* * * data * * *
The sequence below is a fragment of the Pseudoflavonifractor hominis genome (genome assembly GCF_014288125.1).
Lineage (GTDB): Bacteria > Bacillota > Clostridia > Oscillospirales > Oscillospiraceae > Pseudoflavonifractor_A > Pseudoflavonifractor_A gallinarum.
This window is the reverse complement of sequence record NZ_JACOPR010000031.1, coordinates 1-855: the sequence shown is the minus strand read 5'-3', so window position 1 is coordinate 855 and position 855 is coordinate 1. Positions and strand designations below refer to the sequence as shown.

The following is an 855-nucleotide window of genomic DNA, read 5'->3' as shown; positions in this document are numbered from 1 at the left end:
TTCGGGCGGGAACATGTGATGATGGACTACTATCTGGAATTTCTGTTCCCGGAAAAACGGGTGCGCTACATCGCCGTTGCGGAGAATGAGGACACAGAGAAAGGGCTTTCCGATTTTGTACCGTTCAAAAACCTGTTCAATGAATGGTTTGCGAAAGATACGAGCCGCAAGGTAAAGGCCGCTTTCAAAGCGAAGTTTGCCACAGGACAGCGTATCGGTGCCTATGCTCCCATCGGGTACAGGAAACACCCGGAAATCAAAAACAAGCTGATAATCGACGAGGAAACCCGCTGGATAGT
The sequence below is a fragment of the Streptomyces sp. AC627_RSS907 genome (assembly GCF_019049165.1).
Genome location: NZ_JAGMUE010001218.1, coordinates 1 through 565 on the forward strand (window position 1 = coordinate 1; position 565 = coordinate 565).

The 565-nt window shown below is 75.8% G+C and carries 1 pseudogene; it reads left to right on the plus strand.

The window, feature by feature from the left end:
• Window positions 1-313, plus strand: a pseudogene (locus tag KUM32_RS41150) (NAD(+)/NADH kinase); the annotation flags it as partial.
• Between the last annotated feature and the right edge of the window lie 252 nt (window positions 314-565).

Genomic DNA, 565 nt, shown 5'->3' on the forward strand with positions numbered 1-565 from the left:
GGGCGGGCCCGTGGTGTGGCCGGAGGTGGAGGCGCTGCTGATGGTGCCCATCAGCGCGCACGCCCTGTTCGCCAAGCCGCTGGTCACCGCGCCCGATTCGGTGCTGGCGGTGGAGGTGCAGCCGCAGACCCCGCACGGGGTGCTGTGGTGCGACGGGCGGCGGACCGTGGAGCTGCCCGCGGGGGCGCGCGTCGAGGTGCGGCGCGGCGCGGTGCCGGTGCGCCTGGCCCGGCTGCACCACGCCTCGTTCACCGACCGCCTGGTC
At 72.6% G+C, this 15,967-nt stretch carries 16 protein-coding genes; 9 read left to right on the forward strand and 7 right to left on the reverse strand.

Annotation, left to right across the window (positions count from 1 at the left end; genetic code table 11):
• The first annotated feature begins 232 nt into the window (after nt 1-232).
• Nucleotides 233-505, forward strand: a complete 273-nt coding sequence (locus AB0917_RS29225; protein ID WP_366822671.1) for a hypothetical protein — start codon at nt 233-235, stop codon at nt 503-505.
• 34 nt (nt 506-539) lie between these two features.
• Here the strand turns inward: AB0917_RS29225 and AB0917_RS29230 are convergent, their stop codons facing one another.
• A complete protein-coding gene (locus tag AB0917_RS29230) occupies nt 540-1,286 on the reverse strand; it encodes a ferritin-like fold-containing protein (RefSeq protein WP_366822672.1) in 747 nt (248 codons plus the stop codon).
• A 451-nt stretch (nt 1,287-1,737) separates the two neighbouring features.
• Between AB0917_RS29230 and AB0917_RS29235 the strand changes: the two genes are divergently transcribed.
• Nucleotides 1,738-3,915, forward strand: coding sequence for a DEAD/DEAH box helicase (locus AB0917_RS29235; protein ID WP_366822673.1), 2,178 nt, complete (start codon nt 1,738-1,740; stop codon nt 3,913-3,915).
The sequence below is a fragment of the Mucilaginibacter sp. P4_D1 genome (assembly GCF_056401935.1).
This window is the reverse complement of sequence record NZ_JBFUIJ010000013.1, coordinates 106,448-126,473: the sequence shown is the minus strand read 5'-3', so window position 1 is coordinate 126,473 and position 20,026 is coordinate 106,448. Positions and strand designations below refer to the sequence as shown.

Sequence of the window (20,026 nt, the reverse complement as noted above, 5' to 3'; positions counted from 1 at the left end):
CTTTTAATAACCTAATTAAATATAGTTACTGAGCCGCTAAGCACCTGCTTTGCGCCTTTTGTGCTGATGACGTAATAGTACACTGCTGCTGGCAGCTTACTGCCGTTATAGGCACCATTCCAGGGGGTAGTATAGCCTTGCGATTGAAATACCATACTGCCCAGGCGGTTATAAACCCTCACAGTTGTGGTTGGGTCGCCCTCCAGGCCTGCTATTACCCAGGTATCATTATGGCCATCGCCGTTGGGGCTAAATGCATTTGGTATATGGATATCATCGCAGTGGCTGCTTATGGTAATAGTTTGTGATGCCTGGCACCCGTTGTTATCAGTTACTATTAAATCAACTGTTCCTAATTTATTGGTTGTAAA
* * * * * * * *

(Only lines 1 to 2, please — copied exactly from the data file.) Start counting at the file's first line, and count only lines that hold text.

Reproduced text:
The sequence below is a fragment of the Pseudoflavonifractor hominis genome (genome assembly GCF_014288125.1).
Lineage (GTDB): Bacteria > Bacillota > Clostridia > Oscillospirales > Oscillospiraceae > Pseudoflavonifractor_A > Pseudoflavonifractor_A gallinarum.